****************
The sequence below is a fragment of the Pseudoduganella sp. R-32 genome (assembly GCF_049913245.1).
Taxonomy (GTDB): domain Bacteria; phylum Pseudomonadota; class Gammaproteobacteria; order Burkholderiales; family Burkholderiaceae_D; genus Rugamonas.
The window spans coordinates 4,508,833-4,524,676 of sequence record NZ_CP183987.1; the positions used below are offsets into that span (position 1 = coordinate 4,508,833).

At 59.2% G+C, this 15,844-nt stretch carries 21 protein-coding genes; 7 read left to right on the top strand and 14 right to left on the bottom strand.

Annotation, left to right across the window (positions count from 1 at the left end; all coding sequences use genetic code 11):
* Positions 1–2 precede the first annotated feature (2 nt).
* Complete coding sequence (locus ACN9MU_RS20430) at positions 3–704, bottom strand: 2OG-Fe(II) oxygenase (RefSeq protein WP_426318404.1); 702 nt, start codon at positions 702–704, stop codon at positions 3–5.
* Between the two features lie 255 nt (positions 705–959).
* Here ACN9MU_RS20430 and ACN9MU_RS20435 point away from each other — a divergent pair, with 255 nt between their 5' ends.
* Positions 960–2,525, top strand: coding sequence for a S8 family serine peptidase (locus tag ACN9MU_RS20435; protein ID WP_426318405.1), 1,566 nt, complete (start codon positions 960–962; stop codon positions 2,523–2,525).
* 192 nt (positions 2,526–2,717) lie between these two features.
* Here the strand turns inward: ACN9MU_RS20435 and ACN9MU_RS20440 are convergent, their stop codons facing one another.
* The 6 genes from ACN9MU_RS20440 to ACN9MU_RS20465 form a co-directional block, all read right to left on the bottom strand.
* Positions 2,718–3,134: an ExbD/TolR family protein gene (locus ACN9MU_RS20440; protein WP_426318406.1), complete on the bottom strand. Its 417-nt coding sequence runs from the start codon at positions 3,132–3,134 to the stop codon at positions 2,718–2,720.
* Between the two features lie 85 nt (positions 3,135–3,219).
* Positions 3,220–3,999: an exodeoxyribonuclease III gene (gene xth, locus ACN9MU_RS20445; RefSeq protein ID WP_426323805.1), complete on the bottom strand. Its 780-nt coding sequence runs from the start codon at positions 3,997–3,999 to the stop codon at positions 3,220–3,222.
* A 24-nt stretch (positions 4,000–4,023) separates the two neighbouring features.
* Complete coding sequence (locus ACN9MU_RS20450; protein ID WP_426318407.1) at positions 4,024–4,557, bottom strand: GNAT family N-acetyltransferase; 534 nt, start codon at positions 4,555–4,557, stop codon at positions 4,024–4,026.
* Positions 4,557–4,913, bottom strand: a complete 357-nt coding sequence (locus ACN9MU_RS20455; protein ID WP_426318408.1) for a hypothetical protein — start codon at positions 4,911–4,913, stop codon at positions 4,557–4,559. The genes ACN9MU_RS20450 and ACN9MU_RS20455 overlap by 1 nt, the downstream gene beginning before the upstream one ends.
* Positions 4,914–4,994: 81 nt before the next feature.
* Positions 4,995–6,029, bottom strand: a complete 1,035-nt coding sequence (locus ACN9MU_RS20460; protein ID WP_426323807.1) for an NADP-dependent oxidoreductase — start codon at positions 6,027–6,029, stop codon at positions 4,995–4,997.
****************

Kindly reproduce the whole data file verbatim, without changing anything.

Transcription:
The sequence below is a fragment of the Pseudoduganella sp. R-32 genome (assembly GCF_049913245.1).
Taxonomy (GTDB): domain Bacteria; phylum Pseudomonadota; class Gammaproteobacteria; order Burkholderiales; family Burkholderiaceae_D; genus Rugamonas.
The window spans coordinates 4,508,833-4,524,676 of sequence record NZ_CP183987.1; the positions used below are offsets into that span (position 1 = coordinate 4,508,833).

At 59.2% G+C, this 15,844-nt stretch carries 21 protein-coding genes; 7 read left to right on the top strand and 14 right to left on the bottom strand.

Annotation, left to right across the window (positions count from 1 at the left end; all coding sequences use genetic code 11):
* Positions 1–2 precede the first annotated feature (2 nt).
* Complete coding sequence (locus ACN9MU_RS20430) at positions 3–704, bottom strand: 2OG-Fe(II) oxygenase (RefSeq protein WP_426318404.1); 702 nt, start codon at positions 702–704, stop codon at positions 3–5.
* Between the two features lie 255 nt (positions 705–959).
* Here ACN9MU_RS20430 and ACN9MU_RS20435 point away from each other — a divergent pair, with 255 nt between their 5' ends.
* Positions 960–2,525, top strand: coding sequence for a S8 family serine peptidase (locus tag ACN9MU_RS20435; protein ID WP_426318405.1), 1,566 nt, complete (start codon positions 960–962; stop codon positions 2,523–2,525).
* 192 nt (positions 2,526–2,717) lie between these two features.
* Here the strand turns inward: ACN9MU_RS20435 and ACN9MU_RS20440 are convergent, their stop codons facing one another.
* The 6 genes from ACN9MU_RS20440 to ACN9MU_RS20465 form a co-directional block, all read right to left on the bottom strand.
* Positions 2,718–3,134: an ExbD/TolR family protein gene (locus ACN9MU_RS20440; protein WP_426318406.1), complete on the bottom strand. Its 417-nt coding sequence runs from the start codon at positions 3,132–3,134 to the stop codon at positions 2,718–2,720.
* Between the two features lie 85 nt (positions 3,135–3,219).
* Positions 3,220–3,999: an exodeoxyribonuclease III gene (gene xth, locus ACN9MU_RS20445; RefSeq protein ID WP_426323805.1), complete on the bottom strand. Its 780-nt coding sequence runs from the start codon at positions 3,997–3,999 to the stop codon at positions 3,220–3,222.
* A 24-nt stretch (positions 4,000–4,023) separates the two neighbouring features.
* Complete coding sequence (locus ACN9MU_RS20450; protein ID WP_426318407.1) at positions 4,024–4,557, bottom strand: GNAT family N-acetyltransferase; 534 nt, start codon at positions 4,555–4,557, stop codon at positions 4,024–4,026.
* Positions 4,557–4,913, bottom strand: a complete 357-nt coding sequence (locus ACN9MU_RS20455; protein ID WP_426318408.1) for a hypothetical protein — start codon at positions 4,911–4,913, stop codon at positions 4,557–4,559. The genes ACN9MU_RS20450 and ACN9MU_RS20455 overlap by 1 nt, the downstream gene beginning before the upstream one ends.
* Positions 4,914–4,994: 81 nt before the next feature.
* Positions 4,995–6,029, bottom strand: a complete 1,035-nt coding sequence (locus ACN9MU_RS20460; protein ID WP_426323807.1) for an NADP-dependent oxidoreductase — start codon at positions 6,027–6,029, stop codon at positions 4,995–4,997.